Many countries are seeking a combination of the two, by organising a pre-qualification tender. The selected pre-qualified independent power producers (IPPs) will then be invited to make proposals and negotiate directly with the off-taker, which most often will be the utility company.
The experience shows that international tenders are very time- and resource-consuming, and can normally only be justified in big markets like for example South Africa, Morocco, Saudi Arabia and India. Compared to direct negotiations, an international tender could in addition end up delaying the award process by anything from six months to one to two years. Furthermore, in most cases developers will not be in position to obtain grants or soft loans for the project if the proposal is part of a bidding process. The result may therefore be that a tender easily can result in higher financing costs and hence higher tariffs compared to a situation where the developer can work with the financing partner as part of the development and negotiating process.
On the other hand, tenders have the advantage of securing competition and transparency. A combination of the two approaches can therefore be envisaged if time allows:
- Stage 1: A call for proposals to enter into direct negotiations. The qualification criteria can be defined to make sure only serious experienced developers or consortia are selected. This is to avoid the regrettable situation we see today, where a lot of resources are wasted to handle the requests from and discussions with developers that do not have the required references or technical and financial resources needed to succeed.
- Stage 2: Selected developers are invited to make technical- financial proposals within a defined date, with the aim for compliant proposals to enter into negotiations on power purchase agreements (PPA) with the off-taker.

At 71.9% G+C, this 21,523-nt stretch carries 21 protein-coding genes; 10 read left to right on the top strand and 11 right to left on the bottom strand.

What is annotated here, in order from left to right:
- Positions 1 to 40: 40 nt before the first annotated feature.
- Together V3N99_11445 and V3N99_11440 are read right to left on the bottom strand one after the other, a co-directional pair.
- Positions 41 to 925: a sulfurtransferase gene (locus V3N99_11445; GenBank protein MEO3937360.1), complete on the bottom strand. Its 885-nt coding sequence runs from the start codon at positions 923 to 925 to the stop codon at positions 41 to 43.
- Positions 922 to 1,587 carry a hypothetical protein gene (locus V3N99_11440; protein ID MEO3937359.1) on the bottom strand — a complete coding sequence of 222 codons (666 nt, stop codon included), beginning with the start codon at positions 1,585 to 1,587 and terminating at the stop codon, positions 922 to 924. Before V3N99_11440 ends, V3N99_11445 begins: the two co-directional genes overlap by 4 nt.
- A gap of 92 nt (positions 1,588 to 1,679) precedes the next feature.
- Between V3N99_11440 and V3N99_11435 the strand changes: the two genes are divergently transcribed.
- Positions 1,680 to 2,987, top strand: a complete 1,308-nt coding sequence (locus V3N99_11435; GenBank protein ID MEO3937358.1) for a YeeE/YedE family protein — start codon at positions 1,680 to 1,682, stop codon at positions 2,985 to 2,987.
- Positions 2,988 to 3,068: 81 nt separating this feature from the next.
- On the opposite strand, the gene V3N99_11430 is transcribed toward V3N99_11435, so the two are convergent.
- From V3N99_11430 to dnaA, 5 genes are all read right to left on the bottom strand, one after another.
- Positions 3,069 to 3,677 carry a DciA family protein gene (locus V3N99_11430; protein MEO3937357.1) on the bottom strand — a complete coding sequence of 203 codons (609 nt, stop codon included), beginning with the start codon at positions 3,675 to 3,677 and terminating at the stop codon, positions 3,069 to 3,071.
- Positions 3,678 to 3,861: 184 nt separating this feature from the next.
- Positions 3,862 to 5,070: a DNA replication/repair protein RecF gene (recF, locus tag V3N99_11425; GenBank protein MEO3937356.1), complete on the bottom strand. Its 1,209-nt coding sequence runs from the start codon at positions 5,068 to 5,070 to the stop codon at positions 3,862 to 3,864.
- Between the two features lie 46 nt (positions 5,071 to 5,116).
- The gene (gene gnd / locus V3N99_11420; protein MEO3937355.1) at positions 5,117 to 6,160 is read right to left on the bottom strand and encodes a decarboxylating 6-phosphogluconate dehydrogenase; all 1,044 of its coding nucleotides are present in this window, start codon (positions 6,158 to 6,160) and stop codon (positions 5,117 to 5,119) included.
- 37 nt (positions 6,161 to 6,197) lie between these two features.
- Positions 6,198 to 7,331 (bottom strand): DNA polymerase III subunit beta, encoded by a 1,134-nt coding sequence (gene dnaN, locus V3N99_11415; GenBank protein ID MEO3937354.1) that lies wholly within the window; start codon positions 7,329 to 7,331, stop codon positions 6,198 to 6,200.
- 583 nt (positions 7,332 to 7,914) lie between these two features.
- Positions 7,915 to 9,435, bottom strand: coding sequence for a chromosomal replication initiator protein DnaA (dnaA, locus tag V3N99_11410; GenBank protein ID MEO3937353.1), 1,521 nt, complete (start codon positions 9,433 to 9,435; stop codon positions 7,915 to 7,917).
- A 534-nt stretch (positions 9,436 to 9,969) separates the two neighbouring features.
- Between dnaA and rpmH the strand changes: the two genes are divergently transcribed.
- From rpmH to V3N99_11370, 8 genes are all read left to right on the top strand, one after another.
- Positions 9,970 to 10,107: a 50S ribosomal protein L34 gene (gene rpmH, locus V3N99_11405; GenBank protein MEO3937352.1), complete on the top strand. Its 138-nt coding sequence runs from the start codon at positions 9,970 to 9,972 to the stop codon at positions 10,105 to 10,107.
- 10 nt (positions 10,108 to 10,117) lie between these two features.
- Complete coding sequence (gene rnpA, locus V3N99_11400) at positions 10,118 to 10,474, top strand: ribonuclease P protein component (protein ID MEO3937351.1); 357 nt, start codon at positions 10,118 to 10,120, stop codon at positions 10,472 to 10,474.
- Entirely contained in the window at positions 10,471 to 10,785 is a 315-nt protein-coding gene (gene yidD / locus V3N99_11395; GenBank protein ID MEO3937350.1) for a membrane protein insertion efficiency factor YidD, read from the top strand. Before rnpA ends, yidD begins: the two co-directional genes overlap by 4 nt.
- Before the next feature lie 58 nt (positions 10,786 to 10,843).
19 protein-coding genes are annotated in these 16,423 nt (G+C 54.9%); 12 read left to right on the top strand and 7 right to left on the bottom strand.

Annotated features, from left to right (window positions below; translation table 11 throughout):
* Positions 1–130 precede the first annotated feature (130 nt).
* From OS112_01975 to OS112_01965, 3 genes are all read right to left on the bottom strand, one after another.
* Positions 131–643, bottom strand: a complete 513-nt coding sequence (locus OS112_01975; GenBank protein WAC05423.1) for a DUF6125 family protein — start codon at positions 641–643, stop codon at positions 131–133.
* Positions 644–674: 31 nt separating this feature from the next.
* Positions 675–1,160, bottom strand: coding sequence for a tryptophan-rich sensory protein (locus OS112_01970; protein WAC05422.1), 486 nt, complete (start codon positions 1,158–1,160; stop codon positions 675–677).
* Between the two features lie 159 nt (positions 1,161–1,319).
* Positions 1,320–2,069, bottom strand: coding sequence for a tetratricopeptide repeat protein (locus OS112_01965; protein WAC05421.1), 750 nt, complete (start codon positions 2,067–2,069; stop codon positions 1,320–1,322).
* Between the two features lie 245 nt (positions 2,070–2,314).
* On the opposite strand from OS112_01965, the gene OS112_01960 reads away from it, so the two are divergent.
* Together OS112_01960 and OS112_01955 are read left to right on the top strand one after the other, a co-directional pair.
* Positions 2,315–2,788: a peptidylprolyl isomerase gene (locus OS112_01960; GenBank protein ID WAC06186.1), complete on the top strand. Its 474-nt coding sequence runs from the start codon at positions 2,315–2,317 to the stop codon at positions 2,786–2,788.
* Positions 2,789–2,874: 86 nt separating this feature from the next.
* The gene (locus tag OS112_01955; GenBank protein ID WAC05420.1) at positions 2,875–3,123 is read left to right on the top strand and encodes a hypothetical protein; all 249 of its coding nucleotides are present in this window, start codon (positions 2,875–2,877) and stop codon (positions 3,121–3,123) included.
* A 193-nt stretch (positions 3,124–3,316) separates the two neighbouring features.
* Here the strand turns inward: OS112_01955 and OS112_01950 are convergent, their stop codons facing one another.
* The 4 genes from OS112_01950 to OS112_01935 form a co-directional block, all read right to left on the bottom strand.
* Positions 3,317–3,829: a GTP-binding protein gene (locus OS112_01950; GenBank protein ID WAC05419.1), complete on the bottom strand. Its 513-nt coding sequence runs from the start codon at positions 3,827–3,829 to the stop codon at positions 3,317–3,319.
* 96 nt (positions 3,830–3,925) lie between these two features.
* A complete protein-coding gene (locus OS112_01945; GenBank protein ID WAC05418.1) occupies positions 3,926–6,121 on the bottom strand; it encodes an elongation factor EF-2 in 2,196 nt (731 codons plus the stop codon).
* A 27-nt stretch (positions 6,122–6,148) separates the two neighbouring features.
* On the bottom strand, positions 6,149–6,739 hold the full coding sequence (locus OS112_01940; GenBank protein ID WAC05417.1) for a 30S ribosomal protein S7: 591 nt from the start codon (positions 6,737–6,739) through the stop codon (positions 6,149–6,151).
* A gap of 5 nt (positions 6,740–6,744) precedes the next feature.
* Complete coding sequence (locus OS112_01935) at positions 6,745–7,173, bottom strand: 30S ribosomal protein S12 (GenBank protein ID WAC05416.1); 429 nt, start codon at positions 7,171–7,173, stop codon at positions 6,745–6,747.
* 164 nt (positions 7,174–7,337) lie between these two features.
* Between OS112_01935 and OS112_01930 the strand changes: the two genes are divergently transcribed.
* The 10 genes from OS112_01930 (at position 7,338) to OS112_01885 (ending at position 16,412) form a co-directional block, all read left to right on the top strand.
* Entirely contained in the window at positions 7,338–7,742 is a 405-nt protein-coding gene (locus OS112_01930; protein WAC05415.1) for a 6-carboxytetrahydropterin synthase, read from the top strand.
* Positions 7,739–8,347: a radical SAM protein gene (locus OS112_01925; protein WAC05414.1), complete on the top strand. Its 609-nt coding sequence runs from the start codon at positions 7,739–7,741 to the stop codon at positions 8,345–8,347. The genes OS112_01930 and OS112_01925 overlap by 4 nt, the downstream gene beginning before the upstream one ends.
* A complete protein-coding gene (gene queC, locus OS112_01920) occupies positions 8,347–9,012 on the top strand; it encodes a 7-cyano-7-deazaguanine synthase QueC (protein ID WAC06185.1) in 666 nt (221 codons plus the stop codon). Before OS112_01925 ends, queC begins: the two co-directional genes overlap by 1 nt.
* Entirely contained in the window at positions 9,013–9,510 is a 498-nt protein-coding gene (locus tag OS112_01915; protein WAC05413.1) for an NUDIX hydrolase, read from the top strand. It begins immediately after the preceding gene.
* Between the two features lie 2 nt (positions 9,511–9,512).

Is solar PV expensive?
The costs of solar PV have fallen radically in the past few years, but in most countries the cost plus reasonable return tariffs offered by Solar IPPs are still higher than the average generation costs in the country. This is not surprising, given that the lion’s share of grid-connected power available today is being supplied by old and amortised hydro and coal plants.
However, the general belief that solar PV is more expensive than the alternatives seems no longer correct:
- PV will in general not replace hydro or base load coal and gas, but replace daytime demand from the most expensive generation sources, notably oil and diesel or highly priced import. In some cases it will also replace power outages and load shedding that are even more costly to the users and the economy.
- The experience from all markets shows that the costs of developing, financing, constructing and operating solar PV plants fall over a relatively short period (see table below with introductory and subsequent tariffs in Japan and South Africa). This is partly due to the decreasing costs of PV modules, but also because of the learning curve on the system side as well as general economies of scale and maturity of local supply chains. Entering a new market always involves higher costs as local subcontractors lack the experience of setting up PV systems, banks and investors charge higher risk premiums, etc.
Whereas the costs of renewables are falling, the costs of alternatives – fossil fuels and nuclear – will continue to rise in the decades to come. This is partly because of higher costs of exploring, extracting, processing and transporting fuels, and partly because the task of building new thermal and nuclear power plants are getting ever more expensive when also considering the full environmental and safety aspects of the projects.
Furthermore, fuel prices are expected to continue to rise. In its latest reference scenario, IEA forecasts that the nominal market prices for crude oil, natural gas (US) and coal will rise by approximately 100 percent, 300 percent and 60 percent respectively from 2011 and 2035. Even in real terms, the prices for crude oil and natural gas (except Asia) are expected to increase significantly in the period.